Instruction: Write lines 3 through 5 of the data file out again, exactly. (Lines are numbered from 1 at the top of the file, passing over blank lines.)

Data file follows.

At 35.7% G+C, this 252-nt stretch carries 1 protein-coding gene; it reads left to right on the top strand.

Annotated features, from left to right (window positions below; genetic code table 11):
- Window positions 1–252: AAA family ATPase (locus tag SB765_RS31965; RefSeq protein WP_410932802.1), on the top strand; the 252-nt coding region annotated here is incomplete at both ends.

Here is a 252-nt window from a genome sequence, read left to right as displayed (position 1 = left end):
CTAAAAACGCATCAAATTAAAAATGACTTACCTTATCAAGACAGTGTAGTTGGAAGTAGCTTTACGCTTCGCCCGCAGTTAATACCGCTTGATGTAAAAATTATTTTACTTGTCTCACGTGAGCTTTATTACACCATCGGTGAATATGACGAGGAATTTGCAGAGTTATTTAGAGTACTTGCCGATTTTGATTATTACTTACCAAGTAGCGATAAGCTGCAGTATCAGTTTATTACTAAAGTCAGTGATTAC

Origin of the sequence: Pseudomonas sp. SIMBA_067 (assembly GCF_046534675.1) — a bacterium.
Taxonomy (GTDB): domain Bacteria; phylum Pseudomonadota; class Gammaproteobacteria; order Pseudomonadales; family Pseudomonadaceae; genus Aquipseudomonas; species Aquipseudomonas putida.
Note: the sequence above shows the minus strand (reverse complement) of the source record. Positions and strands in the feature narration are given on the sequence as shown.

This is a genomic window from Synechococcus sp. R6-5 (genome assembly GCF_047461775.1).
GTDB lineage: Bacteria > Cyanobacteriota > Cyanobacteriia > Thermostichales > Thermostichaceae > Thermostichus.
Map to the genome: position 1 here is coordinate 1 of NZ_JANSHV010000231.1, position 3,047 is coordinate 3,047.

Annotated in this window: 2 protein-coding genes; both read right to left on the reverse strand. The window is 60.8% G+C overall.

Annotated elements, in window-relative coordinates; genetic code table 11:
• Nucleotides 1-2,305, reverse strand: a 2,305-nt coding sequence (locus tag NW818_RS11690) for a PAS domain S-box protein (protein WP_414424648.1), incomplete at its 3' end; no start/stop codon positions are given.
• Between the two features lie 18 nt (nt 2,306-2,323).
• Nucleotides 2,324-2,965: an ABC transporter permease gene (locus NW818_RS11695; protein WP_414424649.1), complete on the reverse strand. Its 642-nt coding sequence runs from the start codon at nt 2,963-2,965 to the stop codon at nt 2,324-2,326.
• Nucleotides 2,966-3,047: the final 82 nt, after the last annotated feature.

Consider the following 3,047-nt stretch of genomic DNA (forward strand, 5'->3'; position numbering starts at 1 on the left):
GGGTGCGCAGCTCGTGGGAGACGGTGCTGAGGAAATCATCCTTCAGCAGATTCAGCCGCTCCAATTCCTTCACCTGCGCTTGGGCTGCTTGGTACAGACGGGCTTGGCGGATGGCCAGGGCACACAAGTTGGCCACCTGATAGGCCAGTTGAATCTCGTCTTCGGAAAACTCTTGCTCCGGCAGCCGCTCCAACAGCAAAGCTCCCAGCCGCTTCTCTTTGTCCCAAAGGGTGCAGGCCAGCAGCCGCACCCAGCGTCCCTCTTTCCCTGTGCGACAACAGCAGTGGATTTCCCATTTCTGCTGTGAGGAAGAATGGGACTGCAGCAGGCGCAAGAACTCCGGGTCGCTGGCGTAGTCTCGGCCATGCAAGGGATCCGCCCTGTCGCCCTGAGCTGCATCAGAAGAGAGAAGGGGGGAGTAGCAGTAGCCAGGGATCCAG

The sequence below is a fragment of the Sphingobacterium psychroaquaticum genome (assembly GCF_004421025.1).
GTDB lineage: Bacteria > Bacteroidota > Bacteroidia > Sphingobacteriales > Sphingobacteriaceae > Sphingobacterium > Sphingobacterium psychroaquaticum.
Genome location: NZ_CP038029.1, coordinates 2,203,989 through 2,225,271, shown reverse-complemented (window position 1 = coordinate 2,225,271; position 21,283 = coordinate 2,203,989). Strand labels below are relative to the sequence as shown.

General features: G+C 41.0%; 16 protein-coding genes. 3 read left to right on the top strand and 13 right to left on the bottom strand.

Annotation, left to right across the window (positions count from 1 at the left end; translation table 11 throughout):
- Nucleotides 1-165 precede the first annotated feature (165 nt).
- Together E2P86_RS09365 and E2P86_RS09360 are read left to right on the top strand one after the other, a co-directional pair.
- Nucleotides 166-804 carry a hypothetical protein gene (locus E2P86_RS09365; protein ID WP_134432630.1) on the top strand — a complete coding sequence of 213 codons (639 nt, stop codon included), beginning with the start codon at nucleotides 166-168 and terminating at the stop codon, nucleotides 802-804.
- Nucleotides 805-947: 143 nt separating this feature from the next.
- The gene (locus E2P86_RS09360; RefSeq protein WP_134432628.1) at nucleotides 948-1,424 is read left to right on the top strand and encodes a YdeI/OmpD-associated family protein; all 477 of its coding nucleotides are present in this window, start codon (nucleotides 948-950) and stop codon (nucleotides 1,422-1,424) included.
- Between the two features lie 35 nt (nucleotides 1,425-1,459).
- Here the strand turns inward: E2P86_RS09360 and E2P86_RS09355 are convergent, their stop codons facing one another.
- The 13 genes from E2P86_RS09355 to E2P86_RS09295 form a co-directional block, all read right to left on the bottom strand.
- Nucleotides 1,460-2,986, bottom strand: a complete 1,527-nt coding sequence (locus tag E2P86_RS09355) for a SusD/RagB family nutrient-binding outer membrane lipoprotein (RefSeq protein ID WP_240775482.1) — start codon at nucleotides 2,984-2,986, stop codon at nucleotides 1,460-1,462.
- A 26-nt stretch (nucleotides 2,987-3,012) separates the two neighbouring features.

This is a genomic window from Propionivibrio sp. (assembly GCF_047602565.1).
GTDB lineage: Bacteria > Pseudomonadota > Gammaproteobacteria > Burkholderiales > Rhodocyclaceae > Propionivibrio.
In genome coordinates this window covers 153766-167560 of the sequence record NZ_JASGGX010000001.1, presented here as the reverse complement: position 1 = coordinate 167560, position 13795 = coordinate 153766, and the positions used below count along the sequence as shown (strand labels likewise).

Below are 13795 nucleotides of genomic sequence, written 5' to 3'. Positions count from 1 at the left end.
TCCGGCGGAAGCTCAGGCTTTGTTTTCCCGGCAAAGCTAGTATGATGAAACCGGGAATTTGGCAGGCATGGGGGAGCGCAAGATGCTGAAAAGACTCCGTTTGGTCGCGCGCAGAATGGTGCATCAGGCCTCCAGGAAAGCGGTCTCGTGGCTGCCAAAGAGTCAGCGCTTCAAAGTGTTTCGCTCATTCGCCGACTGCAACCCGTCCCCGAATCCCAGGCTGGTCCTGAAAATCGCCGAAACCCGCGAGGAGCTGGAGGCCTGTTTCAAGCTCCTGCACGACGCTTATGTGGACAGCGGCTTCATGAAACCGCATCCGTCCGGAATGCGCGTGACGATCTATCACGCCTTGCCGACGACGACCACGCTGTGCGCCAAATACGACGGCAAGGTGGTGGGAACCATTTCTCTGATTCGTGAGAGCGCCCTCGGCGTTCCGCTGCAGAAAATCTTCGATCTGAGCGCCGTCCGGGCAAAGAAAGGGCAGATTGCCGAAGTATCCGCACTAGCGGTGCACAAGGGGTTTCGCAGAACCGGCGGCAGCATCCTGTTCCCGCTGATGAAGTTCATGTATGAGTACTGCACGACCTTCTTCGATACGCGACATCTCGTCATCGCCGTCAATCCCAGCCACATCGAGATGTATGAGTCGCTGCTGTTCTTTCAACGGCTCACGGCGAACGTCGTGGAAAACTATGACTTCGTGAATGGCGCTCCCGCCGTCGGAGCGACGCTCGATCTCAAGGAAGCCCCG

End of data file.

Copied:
- Window positions 1–252: AAA family ATPase (locus tag SB765_RS31965; RefSeq protein WP_410932802.1), on the top strand; the 252-nt coding region annotated here is incomplete at both ends.

Here is a 252-nt window from a genome sequence, read left to right as displayed (position 1 = left end):
CTAAAAACGCATCAAATTAAAAATGACTTACCTTATCAAGACAGTGTAGTTGGAAGTAGCTTTACGCTTCGCCCGCAGTTAATACCGCTTGATGTAAAAATTATTTTACTTGTCTCACGTGAGCTTTATTACACCATCGGTGAATATGACGAGGAATTTGCAGAGTTATTTAGAGTACTTGCCGATTTTGATTATTACTTACCAAGTAGCGATAAGCTGCAGTATCAGTTTATTACTAAAGTCAGTGATTAC